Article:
|Food Policy, Devolution and Wales|
Page 2 of 8The National Curriculum - practical food education
This is a policy area where the NAfW had the power to change legislation, but this has been strongly resisted, for example, by civil servants and some male local authority education advisers. Food teachers at a WFA public conference held in October 1999 alerted us to this issue. The following Monday we established a small working group with food teachers and produced precise recommendations to amend the National Curriculum Orders to mandate practical cookery within Design and Technology. This and other attempts to make change were strongly resisted between 1999 and 2007, despite warnings that unless action was taken quickly we would lose capacity to train future teachers due to the ageing profile of existing food teachers. We were supported by representation to the then Minister by the Association of Directors of Education in Wales. All of this was to no avail. Instead of taking a fresh look at how we implement an effective system, even supportive Assembly Members merely asked "what should we leave out of the National Curriculum in order to include practical cookery". No one appears to have been able to make a connection between practical food education and the Assembly statutory Sustainable Development scheme.
Necessary modest changes were finally introduced in 2008, but are we too late to make this effective? After much delay, is it now possible that we have insufficient specialist food teachers to properly deliver practical cookery at Key Stage 2 and that the supply of trained food teacher specialists requires attention? Are classrooms now properly equipped to deliver practical cookery after many years of neglect? Does Estyn employ a specialist food inspector, as is the case in Scotland, to cascade good practice between schools?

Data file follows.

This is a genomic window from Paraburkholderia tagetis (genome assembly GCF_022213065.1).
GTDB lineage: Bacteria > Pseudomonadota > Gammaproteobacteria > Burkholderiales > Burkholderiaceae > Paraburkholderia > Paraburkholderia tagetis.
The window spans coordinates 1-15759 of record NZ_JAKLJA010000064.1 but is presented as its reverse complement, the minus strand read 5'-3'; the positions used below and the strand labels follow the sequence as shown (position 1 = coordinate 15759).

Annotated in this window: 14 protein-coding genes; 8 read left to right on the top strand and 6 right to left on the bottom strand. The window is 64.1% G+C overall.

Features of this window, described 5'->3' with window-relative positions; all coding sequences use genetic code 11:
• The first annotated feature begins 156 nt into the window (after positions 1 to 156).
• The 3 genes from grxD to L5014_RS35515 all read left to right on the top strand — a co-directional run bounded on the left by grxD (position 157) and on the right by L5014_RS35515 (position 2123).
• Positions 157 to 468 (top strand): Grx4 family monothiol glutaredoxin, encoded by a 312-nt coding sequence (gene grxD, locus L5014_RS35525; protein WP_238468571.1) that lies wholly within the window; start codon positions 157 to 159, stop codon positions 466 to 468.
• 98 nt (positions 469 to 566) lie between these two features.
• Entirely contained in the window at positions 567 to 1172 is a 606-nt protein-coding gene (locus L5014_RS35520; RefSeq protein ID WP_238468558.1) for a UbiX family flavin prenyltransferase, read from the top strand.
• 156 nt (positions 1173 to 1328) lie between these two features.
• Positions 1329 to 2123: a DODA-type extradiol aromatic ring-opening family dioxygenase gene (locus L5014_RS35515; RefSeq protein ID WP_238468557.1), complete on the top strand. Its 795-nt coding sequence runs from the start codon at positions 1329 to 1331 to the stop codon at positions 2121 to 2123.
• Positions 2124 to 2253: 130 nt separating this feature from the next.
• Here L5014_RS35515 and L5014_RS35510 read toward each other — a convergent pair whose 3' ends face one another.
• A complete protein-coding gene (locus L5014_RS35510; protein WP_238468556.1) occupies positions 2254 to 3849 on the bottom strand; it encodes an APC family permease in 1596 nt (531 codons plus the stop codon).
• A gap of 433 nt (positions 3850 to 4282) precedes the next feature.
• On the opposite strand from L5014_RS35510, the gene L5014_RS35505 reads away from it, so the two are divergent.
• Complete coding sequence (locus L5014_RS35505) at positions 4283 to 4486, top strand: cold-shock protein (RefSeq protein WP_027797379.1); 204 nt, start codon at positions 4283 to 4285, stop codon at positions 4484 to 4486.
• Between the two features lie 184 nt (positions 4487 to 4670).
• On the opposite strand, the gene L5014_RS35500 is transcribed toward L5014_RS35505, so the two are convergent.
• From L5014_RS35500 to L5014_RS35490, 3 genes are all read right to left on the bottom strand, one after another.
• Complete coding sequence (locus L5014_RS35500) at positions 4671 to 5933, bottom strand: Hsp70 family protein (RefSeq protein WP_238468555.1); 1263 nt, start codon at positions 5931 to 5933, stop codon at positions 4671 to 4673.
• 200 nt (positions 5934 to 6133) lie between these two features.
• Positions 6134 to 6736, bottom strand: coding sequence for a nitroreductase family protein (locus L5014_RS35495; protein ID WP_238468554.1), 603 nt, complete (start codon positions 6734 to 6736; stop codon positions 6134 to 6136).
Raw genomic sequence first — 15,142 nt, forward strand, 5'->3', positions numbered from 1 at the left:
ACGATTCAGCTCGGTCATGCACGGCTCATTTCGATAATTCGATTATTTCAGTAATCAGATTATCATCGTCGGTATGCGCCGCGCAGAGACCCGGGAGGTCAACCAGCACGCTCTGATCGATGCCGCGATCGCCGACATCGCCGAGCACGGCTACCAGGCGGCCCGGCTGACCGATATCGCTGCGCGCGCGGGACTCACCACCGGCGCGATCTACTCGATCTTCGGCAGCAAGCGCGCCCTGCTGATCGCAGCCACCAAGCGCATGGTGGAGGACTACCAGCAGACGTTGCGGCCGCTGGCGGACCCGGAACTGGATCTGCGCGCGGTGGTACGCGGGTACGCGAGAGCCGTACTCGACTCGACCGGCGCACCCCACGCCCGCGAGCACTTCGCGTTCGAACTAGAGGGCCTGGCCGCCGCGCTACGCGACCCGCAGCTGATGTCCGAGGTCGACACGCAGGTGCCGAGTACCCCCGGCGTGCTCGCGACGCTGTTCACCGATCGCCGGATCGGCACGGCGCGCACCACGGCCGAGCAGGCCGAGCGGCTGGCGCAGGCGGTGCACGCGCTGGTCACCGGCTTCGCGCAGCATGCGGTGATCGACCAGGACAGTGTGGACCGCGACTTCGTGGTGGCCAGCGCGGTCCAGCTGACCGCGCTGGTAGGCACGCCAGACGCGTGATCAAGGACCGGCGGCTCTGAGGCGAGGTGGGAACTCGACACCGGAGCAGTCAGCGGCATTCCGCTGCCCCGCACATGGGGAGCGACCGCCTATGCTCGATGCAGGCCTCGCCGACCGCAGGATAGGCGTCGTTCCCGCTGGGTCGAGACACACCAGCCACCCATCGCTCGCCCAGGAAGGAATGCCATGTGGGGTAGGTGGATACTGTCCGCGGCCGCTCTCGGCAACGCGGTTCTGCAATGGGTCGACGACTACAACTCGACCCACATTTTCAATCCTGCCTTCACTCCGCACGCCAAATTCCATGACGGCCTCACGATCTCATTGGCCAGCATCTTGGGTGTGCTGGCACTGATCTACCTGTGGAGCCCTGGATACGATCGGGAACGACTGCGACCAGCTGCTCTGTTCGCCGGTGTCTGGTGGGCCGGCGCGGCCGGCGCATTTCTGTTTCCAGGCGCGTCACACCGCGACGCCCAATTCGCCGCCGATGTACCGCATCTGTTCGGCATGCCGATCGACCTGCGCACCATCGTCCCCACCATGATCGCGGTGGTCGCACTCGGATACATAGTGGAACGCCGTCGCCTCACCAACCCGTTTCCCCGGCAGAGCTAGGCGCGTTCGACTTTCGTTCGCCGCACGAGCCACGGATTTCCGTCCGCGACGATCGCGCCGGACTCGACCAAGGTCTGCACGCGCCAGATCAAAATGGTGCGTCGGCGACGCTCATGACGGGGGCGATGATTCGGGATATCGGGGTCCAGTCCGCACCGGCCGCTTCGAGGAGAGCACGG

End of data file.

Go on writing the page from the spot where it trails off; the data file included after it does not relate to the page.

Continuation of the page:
In diligently following an English and industry driven Design and Technology curriculum since 1989, what consideration did various official advisory bodies, the WJEC and others give to the public health concerns of growing child and young person obesity, and the serious consequences for their quality of life and future NHS expenditure? All of which have now come to pass. We observe that even with the lack of resources in the 1930s, they probably had a better system of food education than we have today and this matter should have been addressed in Wales many years ago with powers available well before 1997.
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